Saturday January 20, 2018
I was disheartened that some Daniel Boone School District parents and school directors objected to a valuable and timely opportunity for students ("Boone principal apologizes for assembly," Reading Eagle, Jan. 12). Blaming the YWCA Tri-County Area for presenting inconvenient facts in its "Stand Against Racism" program is like shooting the messenger.
Unfortunately many people deny the reality of race relations in the U.S. and ignore their own potential to help. The main criticism reported was how the material was presented. To assume young people aren't intellectually capable of consuming and evaluating complex or controversial subjects is to underestimate them.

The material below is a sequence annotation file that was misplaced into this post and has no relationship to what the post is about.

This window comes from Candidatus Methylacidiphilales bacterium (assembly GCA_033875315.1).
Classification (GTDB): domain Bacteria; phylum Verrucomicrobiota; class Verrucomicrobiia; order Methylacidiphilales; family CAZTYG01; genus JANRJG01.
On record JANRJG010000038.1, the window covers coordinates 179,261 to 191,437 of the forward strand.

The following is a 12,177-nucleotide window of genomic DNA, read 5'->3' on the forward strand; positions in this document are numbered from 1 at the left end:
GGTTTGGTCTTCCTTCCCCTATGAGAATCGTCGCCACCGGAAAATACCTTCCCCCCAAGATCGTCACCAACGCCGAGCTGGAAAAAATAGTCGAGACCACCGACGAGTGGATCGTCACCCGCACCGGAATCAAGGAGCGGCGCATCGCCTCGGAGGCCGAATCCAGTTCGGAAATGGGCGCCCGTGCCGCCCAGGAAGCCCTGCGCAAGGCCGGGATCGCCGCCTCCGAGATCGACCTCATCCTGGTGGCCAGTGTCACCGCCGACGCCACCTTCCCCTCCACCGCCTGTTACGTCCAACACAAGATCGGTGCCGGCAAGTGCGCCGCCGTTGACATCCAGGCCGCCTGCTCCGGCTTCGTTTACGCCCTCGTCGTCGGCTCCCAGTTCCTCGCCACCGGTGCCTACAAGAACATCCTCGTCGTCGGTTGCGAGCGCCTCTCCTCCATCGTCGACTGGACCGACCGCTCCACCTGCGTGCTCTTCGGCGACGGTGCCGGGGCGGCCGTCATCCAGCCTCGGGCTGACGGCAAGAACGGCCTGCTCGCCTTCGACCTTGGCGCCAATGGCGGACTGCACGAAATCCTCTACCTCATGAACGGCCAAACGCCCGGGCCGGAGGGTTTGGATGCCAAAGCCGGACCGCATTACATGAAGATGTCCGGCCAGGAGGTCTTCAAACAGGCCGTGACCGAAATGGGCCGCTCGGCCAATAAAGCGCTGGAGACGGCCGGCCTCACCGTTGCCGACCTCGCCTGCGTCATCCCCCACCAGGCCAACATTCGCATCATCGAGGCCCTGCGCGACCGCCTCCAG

It's a disservice to all to sweep problems under the rug by couching them in language that is palatable but imprecise.
I believe ideas causing discomfort have the greatest intellectual impact. It's not pushing political ideologies on students to point out that white privilege exists or a female may face discrimination in the workplace because of her gender. It's simply a reality, albeit an uncomfortable one.
It's regrettable that programming involving the YWCA has been suspended, given that it plays an important role in the community and has a long history of expertise in this area. I encourage reversal of that decision.
As a Daniel Boone resident and taxpayer, I sincerely hope the response to the assembly on racism won't prevent district officials from providing similar programs to students and their parents. Conversations on race and its context in history should be a required part of any school curriculum.
Students should hear anti-racism message